With all the physical work that goes along with planting and maintaining a garden, I decided to reap the benefits by reading a book surrounded by the ever-changing daily beauty of my garden.
Recently, in a knitting class at A Verb for Keeping Warm in Oakland, CA I overheard a conversation about slow fashion in comparison to cheap fashion. A few weeks ago, I came across a blog post discussing a book written by Elizabeth L. Cline, entitled “Over-Dressed The Shockingly High Cost of Cheap Fashion.”
I immediately ordered the book online because I wanted to know what was going on. So far, I’ve read the first three chapters where Cline discusses the effects of global trade agreements on the garment industry beginning in the 1990s. In today’s world it’s chic, practical and democratic to buy cheap fashion. Cheap fashion fashionistas post their “shopping hauls” on YouTube and have thousands of followers. It’s a quantity versus quality culture…a garment expected to only last a couple of times through the wash becomes “disposable.” Cline mentions, “The wastefulness encouraged by buying cheap and chasing trends is obvious, but the hidden costs are even more galling. Disposable clothing is damaging the environment, the economy, and even our souls.”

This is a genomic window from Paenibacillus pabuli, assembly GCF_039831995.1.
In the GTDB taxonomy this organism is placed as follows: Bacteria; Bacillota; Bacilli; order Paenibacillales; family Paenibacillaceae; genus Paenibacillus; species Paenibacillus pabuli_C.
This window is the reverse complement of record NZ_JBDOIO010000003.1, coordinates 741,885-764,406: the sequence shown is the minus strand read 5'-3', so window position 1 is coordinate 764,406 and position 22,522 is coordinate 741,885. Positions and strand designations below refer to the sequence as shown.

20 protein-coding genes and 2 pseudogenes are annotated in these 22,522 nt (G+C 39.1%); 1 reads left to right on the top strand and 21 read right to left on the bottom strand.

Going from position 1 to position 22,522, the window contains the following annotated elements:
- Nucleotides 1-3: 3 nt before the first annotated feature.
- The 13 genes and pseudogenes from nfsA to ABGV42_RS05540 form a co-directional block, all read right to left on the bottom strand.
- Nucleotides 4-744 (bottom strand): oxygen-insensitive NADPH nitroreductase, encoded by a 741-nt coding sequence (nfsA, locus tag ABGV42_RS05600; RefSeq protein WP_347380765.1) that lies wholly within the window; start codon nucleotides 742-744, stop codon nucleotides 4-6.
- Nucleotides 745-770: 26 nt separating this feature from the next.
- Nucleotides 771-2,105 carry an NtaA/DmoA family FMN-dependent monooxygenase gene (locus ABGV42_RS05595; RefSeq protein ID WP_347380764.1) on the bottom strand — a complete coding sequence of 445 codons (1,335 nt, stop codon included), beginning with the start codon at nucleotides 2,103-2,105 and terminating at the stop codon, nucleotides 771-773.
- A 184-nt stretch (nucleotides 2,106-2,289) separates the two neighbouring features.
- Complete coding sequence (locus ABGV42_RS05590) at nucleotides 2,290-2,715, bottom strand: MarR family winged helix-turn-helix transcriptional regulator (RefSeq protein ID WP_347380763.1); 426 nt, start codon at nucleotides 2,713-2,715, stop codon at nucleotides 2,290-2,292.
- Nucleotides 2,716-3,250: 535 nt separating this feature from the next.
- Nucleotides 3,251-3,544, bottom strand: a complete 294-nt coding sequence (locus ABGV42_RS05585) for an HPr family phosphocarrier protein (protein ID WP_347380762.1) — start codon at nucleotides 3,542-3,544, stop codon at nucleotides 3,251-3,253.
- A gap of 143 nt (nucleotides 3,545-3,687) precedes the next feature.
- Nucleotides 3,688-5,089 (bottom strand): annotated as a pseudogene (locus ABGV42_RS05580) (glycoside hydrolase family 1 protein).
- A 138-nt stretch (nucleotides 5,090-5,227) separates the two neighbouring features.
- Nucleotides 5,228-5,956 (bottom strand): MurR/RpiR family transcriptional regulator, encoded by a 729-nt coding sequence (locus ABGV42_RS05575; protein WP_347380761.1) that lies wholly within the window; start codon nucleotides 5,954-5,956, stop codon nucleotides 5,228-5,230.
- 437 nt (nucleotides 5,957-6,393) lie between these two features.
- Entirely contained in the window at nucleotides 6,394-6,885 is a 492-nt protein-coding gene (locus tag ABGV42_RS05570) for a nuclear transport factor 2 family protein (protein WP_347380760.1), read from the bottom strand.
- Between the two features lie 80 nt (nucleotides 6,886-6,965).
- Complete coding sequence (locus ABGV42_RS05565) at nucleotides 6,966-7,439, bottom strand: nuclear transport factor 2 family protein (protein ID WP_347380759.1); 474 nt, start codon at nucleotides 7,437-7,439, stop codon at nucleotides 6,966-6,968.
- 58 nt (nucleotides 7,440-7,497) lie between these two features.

I respect Elizabeth Cline’s non-judgmental discussion on the attraction of cheap fashion and its consumer, and she even admits to owning 354 pieces of cheap fashion clothing. After publishing the book in 2012, Cline owned 90 pieces of clothing.
As I progress through the book, I’m reminded why I began to sew again. I grew impatient with the lack of quality fabric, zippers and buttons along with shoddy garment construction used in ready to wear garments. At the time, I became increasingly aware of the relationship between ethical fashion, and the culture of “slow fashion” (which refers to sewing your own clothes with sustainable fabrics like wool and cotton).
I look forward to the reading the remaining chapters of this interesting book, while I enjoy communing with the many bees, butterflies and hummingbirds that visit my backyard.